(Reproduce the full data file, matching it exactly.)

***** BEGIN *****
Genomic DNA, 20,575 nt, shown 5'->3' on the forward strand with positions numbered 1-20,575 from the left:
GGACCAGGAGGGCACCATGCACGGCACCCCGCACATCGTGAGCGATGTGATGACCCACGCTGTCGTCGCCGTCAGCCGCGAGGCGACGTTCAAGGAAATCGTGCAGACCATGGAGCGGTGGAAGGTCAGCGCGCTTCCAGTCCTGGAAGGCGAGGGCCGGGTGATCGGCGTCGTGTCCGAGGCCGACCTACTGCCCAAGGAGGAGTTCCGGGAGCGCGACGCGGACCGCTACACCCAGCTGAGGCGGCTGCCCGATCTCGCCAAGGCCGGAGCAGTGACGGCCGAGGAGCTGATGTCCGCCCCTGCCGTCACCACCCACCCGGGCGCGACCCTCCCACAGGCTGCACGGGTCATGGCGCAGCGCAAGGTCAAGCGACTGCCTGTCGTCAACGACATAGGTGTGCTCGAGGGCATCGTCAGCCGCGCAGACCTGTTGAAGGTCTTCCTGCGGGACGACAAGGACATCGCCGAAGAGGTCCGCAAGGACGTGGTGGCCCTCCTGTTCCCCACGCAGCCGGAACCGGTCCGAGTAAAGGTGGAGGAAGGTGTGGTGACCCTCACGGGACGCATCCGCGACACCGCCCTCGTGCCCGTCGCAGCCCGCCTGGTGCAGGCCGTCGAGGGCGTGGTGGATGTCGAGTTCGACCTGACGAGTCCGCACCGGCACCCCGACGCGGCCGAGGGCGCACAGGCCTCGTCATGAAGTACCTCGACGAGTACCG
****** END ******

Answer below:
Genomic DNA, 20,575 nt, shown 5'->3' on the forward strand with positions numbered 1-20,575 from the left:
GGACCAGGAGGGCACCATGCACGGCACCCCGCACATCGTGAGCGATGTGATGACCCACGCTGTCGTCGCCGTCAGCCGCGAGGCGACGTTCAAGGAAATCGTGCAGACCATGGAGCGGTGGAAGGTCAGCGCGCTTCCAGTCCTGGAAGGCGAGGGCCGGGTGATCGGCGTCGTGTCCGAGGCCGACCTACTGCCCAAGGAGGAGTTCCGGGAGCGCGACGCGGACCGCTACACCCAGCTGAGGCGGCTGCCCGATCTCGCCAAGGCCGGAGCAGTGACGGCCGAGGAGCTGATGTCCGCCCCTGCCGTCACCACCCACCCGGGCGCGACCCTCCCACAGGCTGCACGGGTCATGGCGCAGCGCAAGGTCAAGCGACTGCCTGTCGTCAACGACATAGGTGTGCTCGAGGGCATCGTCAGCCGCGCAGACCTGTTGAAGGTCTTCCTGCGGGACGACAAGGACATCGCCGAAGAGGTCCGCAAGGACGTGGTGGCCCTCCTGTTCCCCACGCAGCCGGAACCGGTCCGAGTAAAGGTGGAGGAAGGTGTGGTGACCCTCACGGGACGCATCCGCGACACCGCCCTCGTGCCCGTCGCAGCCCGCCTGGTGCAGGCCGTCGAGGGCGTGGTGGATGTCGAGTTCGACCTGACGAGTCCGCACCGGCACCCCGACGCGGCCGAGGGCGCACAGGCCTCGTCATGAAGTACCTCGACGAGTACCG